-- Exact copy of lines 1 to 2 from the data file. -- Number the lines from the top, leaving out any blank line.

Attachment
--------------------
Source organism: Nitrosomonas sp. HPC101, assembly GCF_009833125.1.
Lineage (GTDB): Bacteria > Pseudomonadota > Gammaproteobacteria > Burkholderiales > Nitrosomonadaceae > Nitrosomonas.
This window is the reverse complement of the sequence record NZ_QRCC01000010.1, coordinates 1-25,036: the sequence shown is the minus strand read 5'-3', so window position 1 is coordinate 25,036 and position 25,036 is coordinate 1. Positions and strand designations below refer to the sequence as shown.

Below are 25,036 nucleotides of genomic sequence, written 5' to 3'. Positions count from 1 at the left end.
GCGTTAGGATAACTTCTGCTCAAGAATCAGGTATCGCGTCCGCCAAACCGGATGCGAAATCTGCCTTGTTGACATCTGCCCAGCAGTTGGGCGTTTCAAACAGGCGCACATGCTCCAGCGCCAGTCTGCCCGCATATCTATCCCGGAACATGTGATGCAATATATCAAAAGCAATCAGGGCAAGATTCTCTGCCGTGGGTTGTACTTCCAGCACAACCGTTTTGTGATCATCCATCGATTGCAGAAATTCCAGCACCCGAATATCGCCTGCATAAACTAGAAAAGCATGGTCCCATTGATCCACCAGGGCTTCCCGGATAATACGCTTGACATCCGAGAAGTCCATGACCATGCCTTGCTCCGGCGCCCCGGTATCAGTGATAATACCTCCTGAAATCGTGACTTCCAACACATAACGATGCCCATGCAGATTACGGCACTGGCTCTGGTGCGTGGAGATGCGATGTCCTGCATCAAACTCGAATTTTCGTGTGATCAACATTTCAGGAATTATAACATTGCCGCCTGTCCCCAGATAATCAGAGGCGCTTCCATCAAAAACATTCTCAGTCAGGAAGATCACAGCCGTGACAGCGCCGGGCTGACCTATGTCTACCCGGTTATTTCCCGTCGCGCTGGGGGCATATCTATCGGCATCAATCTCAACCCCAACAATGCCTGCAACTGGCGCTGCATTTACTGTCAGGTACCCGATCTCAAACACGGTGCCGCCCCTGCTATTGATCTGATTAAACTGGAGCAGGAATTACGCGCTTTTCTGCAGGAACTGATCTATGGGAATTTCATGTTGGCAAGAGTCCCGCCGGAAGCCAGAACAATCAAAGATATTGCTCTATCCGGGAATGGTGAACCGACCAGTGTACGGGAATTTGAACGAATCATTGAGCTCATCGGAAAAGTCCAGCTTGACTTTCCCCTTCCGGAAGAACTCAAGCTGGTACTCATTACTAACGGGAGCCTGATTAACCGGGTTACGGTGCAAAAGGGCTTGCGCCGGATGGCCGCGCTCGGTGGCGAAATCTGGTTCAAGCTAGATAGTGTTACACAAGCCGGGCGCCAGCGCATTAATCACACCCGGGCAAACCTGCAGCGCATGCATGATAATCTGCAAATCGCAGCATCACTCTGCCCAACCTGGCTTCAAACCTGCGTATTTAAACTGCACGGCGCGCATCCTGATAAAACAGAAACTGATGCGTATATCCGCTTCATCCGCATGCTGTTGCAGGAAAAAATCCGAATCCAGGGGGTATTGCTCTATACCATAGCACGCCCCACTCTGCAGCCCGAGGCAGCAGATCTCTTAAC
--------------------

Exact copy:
Source organism: Nitrosomonas sp. HPC101, assembly GCF_009833125.1.
Lineage (GTDB): Bacteria > Pseudomonadota > Gammaproteobacteria > Burkholderiales > Nitrosomonadaceae > Nitrosomonas.